In addition, because 76% of people with substance use disorders are also employed, and because addiction issues cost Americans an estimated $276 billion year in additional healthcare spending and lost work productivity, it makes sense for employers to also try and help by doing whatever they can to connect employees to the addiction treatment they need. Workplaces that facilitate addiction treatment benefit from improved performance, profits, and morale. One of the best ways to make sure that employees take advantage of any resources available in the company is to create a culture of openness and respect, which allows employees to feel comfortable seeking treatment or helping coworkers with substance use problems to seek treatment.
All of these efforts can and will make a real difference when it comes to closing the treatment gap in our country, but for many Americans, the biggest obstacle to getting help is their inner monologue listing excuse after excuse for why they should avoid addiction treatment.
Addiction treatment can save your life. Get the help you need today!
8 Popular Excuses for Avoiding Addiction Treatment (and why they shouldn’t be believed)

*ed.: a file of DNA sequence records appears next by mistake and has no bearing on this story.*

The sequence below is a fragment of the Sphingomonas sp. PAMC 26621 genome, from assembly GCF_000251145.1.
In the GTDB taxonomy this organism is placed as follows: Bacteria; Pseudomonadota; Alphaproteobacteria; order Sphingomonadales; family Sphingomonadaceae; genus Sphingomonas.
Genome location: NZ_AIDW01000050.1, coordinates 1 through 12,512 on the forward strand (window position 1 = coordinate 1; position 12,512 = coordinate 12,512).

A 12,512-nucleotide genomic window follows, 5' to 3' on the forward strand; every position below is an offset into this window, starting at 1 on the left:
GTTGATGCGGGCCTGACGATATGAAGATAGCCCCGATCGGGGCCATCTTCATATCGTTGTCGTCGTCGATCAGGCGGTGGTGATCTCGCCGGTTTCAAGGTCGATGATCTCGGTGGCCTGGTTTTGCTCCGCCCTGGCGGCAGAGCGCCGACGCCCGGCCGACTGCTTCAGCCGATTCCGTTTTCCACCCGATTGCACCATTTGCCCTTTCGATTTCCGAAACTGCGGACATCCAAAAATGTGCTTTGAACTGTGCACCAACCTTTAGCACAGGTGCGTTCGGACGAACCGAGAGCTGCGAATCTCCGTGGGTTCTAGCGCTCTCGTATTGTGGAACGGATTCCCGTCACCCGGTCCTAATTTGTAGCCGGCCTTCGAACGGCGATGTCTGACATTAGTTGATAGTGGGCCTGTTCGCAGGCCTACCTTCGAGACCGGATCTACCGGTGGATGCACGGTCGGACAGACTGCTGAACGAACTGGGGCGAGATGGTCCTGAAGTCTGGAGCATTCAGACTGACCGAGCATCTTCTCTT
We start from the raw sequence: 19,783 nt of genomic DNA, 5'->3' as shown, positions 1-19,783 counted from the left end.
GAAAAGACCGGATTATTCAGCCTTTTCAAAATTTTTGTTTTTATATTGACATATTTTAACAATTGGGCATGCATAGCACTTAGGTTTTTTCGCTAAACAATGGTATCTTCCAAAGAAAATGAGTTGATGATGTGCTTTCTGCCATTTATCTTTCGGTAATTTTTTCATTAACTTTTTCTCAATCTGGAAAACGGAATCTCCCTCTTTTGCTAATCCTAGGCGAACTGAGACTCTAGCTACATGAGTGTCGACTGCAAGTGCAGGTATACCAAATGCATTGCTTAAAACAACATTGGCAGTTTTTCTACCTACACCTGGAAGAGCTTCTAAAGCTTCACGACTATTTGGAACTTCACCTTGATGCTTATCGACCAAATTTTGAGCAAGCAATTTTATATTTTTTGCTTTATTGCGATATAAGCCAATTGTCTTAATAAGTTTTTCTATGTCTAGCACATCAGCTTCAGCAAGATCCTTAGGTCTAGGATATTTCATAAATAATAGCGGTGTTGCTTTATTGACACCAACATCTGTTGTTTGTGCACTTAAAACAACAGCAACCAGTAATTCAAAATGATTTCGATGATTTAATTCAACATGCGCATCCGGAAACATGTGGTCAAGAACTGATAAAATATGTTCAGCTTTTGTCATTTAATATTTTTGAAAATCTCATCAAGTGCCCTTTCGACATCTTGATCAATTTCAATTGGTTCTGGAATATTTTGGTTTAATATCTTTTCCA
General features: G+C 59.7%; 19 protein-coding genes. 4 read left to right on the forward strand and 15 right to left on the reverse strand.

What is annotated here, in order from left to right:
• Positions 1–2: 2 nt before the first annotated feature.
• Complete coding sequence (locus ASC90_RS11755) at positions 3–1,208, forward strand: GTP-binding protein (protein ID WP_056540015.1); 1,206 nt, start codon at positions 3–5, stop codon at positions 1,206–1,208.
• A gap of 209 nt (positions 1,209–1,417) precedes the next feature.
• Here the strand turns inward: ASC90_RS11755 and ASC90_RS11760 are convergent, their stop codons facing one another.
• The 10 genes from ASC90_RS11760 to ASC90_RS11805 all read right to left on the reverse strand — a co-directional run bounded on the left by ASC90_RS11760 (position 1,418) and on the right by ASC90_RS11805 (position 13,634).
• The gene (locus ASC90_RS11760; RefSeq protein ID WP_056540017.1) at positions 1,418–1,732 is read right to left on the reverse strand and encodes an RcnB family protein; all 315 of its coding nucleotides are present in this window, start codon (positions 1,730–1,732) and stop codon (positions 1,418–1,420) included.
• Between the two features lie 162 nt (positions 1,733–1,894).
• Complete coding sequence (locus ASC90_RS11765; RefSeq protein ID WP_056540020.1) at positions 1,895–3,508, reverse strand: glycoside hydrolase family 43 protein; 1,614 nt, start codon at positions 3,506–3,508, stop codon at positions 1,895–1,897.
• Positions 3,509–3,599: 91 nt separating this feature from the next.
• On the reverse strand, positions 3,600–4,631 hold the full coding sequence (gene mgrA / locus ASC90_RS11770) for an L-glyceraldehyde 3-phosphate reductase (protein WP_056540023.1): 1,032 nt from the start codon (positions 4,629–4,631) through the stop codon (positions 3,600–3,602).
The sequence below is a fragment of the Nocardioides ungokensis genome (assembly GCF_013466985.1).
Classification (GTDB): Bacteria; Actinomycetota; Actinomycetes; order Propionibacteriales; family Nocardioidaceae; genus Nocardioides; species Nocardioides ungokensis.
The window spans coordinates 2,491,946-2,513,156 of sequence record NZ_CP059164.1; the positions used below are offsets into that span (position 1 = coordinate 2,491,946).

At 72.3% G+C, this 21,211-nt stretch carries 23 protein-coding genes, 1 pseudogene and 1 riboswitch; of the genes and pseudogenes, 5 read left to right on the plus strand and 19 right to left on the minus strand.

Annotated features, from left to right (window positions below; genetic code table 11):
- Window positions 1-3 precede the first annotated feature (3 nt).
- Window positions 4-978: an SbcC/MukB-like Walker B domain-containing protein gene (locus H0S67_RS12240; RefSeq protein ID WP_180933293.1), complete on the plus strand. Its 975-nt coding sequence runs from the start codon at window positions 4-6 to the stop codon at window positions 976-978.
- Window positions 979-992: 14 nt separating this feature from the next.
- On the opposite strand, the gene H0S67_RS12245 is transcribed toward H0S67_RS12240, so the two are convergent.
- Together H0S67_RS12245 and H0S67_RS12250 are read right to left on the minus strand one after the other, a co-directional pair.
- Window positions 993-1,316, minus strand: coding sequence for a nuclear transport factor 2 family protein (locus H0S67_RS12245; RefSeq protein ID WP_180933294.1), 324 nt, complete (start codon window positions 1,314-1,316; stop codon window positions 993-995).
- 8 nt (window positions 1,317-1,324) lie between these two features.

1. I can’t afford it.
Considering the image that some people have of rehab facilities being luxury, spa-like resorts filled with celebrities, it’s understandable that you might believe you can’t afford addiction treatment. However, the reality is that many wonderful treatment options, including drug detox, are covered or mostly covered by insurance, or can be found at low or no cost. If you have insurance, find out if your provider has a list of addiction treatment centers that they want you to choose from, or directly contact a facility that you are interested in—the staff at addiction treatment centers are trained to answer questions about cost and insurance coverage.
As for free drug detox or other forms of addiction treatment, they are available in every state in the nation. You just have to officially qualify for it by providing proof of residency, income, and indigence through financial statements, tax records, government assistance forms, and other kinds of documents. There is usually quite a lot of paperwork involved, but it will be worth the effort, and there are resources like government agencies and addiction hotlines that can help you navigate along the way.
2. I can handle treatment on my own.
Although there are self-help organizations and groups for addiction treatment, these kinds of community resources are the most helpful to people who have already successfully completed a drug detox and addiction treatment program and simply need support to maintain their recovery. DIY, at-home addiction treatment has not only been proven to fail in most cases, it can also be quite dangerous.